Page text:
From the Journal of Beriana Elorelen:
I arrived in Sunset Bay a short time ago, ready and eager to begin the adventure of a lifetime. To sail beyond the Dragontomb Isles, to go over the horizon and off the edge of the map… These are the things that the greatest of sagas are built on! So, it was with a little trepidation that I approached the bellicose young woman overseeing the loading of supplies aboard the Araen Horizon.
Ah, the Horizon! I have spent many an hour down at the docks of Elvedon City, and rarely have I seen so fine a vessel. Sturdily built to withstand the harshest storm, yet her lines still spoke of speed and agility. Even furled, her twin sails seemed to surge with each breath of wind. She sat at her pier, every bit as eager as I, like a racehorse pushing at the gate before the horn sounds and the race begins. If I was to tie my fate to that of a vessel, I could think of no finer a ship to carry me to that fate.
Back to the yelling woman. She was young, a few years older than myself, but moved with a grace and confidence that I could only hope to achieve in so short a time. Her tanned skin and windblown hair coupled with that grace to give her an attractive exoticness amongst the paler folk of northern Elvedon. Her strong voice carried easily over the crowd and the waves, her orders given with a brisk efficiency that spoke volumes of her experience. She glanced at me as I approached, and if she frowned, it was the expression of one loathe to be interrupted rather than unfriendliness. This, then, was my introduction to Marilynne Macauley, first mate aboard the Araen Horizon.
She took my name, gave me a small metal chit, and directed me to an inn dubbed the Floating Gull. I took my time getting to the inn, wandering the town and taking in the sites. Sunset Bay proved to be a somewhat quaint place compared to Elvedon City. The entire town could have disappeared within one small district of the capital, of course. It had an industrious feel about it, an air of hard work and simple pleasures. Yet as I walked the streets and strolled the markets, I saw and heard the telltale signs of a thriving cultural center as well. Or, at least, the beginnings of one. Given time, Sunset Bay might rival the great trading cities. For now, though, it remained the fishing center it had always been. The people, for the most part, seemed friendly enough, if a bit plain spoken. These people valued truth and honesty, it seemed, and had little patience for the niceties and polite lies so common in the capital. It was somewhat refreshing, if just a little off-putting as well.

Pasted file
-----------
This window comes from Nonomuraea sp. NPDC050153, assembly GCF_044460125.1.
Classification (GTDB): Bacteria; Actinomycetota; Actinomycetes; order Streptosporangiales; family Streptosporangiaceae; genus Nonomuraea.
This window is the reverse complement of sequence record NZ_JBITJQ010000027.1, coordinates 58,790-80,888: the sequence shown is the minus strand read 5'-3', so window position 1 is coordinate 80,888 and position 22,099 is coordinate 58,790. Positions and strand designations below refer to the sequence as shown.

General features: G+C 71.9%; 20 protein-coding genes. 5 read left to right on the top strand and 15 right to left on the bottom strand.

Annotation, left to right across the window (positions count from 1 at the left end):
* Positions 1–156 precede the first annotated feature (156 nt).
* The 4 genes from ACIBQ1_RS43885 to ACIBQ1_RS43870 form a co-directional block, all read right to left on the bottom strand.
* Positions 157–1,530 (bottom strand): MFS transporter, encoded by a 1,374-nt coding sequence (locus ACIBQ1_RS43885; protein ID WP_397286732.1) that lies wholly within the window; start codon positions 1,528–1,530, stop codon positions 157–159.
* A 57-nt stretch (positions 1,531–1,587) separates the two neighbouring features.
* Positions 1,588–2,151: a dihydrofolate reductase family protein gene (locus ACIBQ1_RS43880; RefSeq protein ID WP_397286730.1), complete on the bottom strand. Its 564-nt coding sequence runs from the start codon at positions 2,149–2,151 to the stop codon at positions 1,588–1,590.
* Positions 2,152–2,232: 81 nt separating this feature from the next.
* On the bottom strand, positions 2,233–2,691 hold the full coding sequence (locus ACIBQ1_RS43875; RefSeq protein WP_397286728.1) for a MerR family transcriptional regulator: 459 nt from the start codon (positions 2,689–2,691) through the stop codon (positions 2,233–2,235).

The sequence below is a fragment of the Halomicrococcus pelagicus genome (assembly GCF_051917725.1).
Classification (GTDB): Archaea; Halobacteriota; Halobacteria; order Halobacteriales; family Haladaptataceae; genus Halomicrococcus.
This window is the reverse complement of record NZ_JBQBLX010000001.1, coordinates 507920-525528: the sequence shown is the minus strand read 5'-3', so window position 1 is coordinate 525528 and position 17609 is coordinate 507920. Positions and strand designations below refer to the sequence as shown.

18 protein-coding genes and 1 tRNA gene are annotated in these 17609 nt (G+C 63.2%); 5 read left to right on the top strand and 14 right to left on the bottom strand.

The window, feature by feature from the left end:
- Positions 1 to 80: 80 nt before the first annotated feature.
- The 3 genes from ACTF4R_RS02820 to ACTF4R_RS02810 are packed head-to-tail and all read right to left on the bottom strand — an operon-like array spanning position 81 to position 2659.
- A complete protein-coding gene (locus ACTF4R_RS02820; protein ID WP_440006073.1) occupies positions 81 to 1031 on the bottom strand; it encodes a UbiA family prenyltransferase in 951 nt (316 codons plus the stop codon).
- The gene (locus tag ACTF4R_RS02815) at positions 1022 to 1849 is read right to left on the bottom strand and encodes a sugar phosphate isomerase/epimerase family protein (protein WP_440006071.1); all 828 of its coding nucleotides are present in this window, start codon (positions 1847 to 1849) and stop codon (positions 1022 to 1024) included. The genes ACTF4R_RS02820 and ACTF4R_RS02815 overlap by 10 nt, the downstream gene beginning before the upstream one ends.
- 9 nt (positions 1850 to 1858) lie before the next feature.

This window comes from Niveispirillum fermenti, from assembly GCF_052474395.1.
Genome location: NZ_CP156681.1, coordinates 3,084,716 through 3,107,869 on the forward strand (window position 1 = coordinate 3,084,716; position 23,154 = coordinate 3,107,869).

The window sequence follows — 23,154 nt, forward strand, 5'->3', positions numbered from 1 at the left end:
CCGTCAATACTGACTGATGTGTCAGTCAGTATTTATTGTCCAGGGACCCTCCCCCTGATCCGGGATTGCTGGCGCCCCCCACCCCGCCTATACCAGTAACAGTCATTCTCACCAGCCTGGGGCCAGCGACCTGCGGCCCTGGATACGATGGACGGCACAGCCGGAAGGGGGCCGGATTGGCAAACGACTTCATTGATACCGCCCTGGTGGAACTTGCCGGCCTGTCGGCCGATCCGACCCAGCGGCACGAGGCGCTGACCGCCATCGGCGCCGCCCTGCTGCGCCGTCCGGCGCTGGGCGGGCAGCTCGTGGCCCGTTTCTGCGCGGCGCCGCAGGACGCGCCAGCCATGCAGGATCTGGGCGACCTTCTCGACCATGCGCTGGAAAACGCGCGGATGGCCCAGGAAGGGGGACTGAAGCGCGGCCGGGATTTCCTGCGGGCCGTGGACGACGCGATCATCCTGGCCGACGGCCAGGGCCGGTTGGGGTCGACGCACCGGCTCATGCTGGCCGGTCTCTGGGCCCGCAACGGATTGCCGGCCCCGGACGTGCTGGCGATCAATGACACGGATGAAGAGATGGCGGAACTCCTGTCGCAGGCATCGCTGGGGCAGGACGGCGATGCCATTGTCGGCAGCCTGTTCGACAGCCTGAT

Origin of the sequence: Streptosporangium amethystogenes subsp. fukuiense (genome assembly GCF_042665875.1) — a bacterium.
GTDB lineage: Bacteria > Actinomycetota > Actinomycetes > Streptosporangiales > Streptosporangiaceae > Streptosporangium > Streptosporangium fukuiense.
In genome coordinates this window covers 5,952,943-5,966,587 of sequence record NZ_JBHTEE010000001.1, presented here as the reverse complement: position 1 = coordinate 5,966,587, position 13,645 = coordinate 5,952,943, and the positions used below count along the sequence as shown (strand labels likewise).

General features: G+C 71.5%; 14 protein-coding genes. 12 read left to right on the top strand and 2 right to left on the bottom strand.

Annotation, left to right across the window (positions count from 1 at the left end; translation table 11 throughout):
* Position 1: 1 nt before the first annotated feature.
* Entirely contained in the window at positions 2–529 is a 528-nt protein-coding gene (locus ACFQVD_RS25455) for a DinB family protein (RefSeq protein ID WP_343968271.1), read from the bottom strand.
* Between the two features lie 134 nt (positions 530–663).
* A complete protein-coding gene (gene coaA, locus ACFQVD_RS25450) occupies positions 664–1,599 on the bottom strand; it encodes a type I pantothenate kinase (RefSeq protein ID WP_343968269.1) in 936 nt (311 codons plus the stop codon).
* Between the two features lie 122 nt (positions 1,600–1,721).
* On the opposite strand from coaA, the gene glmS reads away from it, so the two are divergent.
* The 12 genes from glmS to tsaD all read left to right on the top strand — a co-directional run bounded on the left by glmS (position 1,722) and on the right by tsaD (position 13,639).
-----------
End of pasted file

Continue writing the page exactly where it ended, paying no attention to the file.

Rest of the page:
Eventually, I made my way to the Floating Gull and offered up my chit. The common room was clean enough, and I had certainly spent the night in worse. I did spend the extra silver for a better meal, however. Stew has never been my favorite meal. Once settled, I returned to the docks to spend some time just gazing out past the horizon, as well as studying the Araen Horizon. The words began to flow through my thoughts, and I returned to the inn to write.
This was my routine for the next few days. I spent the mornings down at the docks seeking inspiration, and returned to the inn for a meal and to write. And it was here that I met some of my traveling companions. I did not see them enter, engrossed as I was with my work. It wasn’t until one of them approached my table that I looked up. He was an interesting fellow…a cultured gnome who taught at the Queen’s Academy until recently. Zazumet, he introduced himself as, amongst the stream-of-consciousness words he spoke. I admit to some amusement, but not of the unkind variety. We spoke briefly of the upcoming voyage, and the mental faculties, or lack thereof, for those of us voluntarily undertaking it. His large companion, Tolfgar as I found out a bit later, moved with a wolf’s deadly poise and spoke with a northman’s gruffness. And yet… He carried poetry in his pocket. Clearly a man who was not to be judged solely on appearances. Lastly, there was a quiet gnome named Desmond Daziel. His wide eyes portrayed both a wariness and an innocence that seemed completely natural and unfeigned. He spoke little at this first meeting, but I do not despair. We have an entire ocean voyage to get to know one another, after all.